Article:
GHHS Solidarity Week for Compassionate Patient Care

How did Solidarity Day start?

Typically held on or near Valentine’s Day, National Solidarity Day for Compassionate Care began in 2011 as a day to encourage medical schools, patient care facilities  and other organizations around the country to show their support of the importance of kindness to patients.

The national Gold Humanism Honor Society office established the day to highlight the nation-wide movement promoting  provider-patient relationships based on caring, personalization, and mutual respect.  Momentum gathered particularly after the Senate passed a resolution in 2013 and 2014 to officially recognize Solidarity Day on the national calendar.   In 2015, 95 participating organizations,  including 72 chapters of the Gold Humanism Honor Society,  celebrated this special day.

 Solidarity Week- February 15-19, 2016

This year we encouraged chapters and other patient care facilities to celebrate a week  of Solidarity.   We had a record number of participating sites- almost 100!  Many of the sites participated in our extremely successful “Tell Me More” program.    Scenes from Solidarity Week 2016:
Child and providergroup


  What is the Tell Me More program?

This simple but powerful project was developed in 2014 by GHHS chapter members at the Icahn School of Medicine at Mt. Sinai.  In 2015, over 85 GHHS chapters and health care facilities throughout the U.S. and Canada participated in this easily implemented project.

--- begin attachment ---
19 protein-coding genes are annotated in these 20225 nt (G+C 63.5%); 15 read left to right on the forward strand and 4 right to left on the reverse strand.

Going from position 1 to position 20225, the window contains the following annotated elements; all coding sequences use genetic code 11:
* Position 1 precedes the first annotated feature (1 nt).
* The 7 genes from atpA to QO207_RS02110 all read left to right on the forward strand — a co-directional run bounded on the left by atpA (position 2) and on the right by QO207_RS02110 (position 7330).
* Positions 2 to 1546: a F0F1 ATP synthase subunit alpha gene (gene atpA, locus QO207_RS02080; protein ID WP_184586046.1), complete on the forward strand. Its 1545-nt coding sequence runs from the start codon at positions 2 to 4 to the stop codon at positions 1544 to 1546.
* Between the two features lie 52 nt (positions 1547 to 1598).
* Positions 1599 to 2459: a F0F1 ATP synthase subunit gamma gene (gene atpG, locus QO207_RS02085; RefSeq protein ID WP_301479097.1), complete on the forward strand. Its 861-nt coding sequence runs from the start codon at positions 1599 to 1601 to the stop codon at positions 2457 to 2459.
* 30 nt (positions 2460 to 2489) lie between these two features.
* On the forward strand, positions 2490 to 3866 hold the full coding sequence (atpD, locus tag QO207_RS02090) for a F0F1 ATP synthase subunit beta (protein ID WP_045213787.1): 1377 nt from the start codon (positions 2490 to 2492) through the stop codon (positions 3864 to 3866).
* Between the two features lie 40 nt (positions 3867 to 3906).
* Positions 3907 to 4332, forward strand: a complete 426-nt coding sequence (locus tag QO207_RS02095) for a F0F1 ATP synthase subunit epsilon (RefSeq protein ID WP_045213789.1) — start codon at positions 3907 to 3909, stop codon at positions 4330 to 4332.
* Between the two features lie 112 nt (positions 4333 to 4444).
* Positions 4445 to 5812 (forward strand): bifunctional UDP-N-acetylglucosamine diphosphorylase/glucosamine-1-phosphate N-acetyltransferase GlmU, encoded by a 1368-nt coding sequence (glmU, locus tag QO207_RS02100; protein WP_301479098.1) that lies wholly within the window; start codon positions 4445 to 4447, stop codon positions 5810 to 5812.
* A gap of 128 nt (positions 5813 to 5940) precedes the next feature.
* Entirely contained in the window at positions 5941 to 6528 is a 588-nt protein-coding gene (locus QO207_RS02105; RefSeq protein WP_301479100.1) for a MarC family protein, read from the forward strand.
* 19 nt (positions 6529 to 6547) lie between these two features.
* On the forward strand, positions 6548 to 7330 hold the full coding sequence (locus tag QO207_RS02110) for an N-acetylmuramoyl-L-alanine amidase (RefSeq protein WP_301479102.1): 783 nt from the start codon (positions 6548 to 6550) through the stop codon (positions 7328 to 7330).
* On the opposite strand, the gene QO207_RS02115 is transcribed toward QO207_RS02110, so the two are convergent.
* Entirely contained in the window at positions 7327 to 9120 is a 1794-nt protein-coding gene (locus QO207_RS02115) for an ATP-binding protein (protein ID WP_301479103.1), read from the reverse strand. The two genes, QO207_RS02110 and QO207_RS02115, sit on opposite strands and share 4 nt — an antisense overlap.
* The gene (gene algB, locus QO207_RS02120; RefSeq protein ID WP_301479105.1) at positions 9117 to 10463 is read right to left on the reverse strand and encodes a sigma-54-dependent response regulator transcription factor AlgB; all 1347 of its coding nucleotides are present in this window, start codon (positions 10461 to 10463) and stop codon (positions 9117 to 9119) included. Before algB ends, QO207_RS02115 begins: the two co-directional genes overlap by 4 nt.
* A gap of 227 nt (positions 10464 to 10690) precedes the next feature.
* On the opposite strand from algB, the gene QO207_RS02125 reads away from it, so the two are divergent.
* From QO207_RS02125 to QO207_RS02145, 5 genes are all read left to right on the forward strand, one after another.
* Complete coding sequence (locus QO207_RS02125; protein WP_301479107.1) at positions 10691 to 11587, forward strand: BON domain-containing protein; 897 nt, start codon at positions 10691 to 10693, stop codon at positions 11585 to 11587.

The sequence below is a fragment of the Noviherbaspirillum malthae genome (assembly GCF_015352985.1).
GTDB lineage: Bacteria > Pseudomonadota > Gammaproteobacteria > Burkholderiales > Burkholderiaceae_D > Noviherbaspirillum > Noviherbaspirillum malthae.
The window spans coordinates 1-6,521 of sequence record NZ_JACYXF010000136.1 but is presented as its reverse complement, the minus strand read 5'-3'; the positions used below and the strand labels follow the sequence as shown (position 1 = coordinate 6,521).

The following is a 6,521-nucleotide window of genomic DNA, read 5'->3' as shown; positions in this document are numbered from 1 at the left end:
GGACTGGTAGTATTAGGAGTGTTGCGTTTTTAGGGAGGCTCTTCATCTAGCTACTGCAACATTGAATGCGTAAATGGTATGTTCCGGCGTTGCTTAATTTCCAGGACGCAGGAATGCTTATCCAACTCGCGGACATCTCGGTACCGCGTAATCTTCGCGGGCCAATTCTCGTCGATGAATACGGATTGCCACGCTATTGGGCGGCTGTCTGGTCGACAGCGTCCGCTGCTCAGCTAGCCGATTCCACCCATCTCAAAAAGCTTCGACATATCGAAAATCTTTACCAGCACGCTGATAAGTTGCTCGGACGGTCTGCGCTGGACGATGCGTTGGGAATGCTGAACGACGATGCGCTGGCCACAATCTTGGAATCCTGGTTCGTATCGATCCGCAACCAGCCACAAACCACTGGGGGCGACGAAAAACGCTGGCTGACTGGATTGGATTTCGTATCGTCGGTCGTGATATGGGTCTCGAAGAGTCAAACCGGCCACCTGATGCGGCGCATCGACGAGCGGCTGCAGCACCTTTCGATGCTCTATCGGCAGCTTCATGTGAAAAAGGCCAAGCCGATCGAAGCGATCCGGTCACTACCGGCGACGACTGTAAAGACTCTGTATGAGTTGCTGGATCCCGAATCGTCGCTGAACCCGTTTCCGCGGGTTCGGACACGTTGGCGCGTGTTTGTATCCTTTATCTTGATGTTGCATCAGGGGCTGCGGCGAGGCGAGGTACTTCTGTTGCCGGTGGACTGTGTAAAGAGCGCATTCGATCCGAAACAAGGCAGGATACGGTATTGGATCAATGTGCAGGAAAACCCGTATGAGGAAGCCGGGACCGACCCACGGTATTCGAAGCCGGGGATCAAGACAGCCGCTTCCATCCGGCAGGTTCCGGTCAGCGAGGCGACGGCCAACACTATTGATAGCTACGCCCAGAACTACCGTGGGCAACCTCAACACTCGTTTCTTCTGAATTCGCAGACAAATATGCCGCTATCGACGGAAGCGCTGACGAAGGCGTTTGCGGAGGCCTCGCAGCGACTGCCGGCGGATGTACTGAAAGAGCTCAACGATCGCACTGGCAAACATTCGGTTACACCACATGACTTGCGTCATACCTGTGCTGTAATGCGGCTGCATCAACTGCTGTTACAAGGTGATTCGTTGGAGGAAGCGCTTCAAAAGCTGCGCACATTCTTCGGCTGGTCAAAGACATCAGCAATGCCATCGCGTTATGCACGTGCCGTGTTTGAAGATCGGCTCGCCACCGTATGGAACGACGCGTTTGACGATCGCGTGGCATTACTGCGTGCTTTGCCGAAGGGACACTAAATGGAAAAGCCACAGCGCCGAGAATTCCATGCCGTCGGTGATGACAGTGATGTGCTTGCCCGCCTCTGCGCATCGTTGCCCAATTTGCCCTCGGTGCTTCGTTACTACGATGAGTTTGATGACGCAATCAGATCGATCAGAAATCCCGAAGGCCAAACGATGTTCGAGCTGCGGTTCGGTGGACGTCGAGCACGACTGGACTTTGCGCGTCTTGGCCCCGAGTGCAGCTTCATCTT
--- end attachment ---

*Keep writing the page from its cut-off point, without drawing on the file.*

Concerned that patients in medical systems are often depersonalized, medical students set forth to learn about their patients and share some of that knowledge with other care providers. After obtaining consent, GHHS members spent time learning about patients’ personal lives in order to craft signs for display over their patients’ beds. The three questions they asked were:

Patients lit up when asked about their personal lives.  Students were awed by the depth and resiliency of the patients they interviewed.  Everyone who entered the room – from residents, attendings, and nurses to food service, other support staff and visitors – were able to see those signs and remember that each patient is a unique individual.

See photos from Solidarity Day 2015

 For more information, please contact: or 201-567-7999